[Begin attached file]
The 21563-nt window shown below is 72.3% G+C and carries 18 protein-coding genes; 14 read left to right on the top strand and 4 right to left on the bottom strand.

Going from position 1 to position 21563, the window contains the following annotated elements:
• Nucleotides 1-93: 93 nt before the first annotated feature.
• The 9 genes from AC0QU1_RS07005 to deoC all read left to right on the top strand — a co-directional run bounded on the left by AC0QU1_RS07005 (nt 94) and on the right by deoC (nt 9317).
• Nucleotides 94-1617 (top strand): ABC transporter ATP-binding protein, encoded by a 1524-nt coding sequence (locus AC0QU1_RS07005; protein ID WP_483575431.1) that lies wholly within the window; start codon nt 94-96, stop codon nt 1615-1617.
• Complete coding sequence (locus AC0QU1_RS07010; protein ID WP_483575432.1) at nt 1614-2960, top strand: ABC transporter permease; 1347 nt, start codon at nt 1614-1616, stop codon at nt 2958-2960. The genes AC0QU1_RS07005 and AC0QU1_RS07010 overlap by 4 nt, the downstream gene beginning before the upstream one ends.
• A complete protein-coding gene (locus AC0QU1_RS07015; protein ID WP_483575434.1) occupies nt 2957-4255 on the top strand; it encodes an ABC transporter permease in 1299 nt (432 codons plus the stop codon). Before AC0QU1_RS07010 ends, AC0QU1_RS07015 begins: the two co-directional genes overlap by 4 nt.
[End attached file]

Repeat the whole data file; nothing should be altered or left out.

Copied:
The 21563-nt window shown below is 72.3% G+C and carries 18 protein-coding genes; 14 read left to right on the top strand and 4 right to left on the bottom strand.

Going from position 1 to position 21563, the window contains the following annotated elements:
• Nucleotides 1-93: 93 nt before the first annotated feature.
• The 9 genes from AC0QU1_RS07005 to deoC all read left to right on the top strand — a co-directional run bounded on the left by AC0QU1_RS07005 (nt 94) and on the right by deoC (nt 9317).
• Nucleotides 94-1617 (top strand): ABC transporter ATP-binding protein, encoded by a 1524-nt coding sequence (locus AC0QU1_RS07005; protein ID WP_483575431.1) that lies wholly within the window; start codon nt 94-96, stop codon nt 1615-1617.
• Complete coding sequence (locus AC0QU1_RS07010; protein ID WP_483575432.1) at nt 1614-2960, top strand: ABC transporter permease; 1347 nt, start codon at nt 1614-1616, stop codon at nt 2958-2960. The genes AC0QU1_RS07005 and AC0QU1_RS07010 overlap by 4 nt, the downstream gene beginning before the upstream one ends.
• A complete protein-coding gene (locus AC0QU1_RS07015; protein ID WP_483575434.1) occupies nt 2957-4255 on the top strand; it encodes an ABC transporter permease in 1299 nt (432 codons plus the stop codon). Before AC0QU1_RS07010 ends, AC0QU1_RS07015 begins: the two co-directional genes overlap by 4 nt.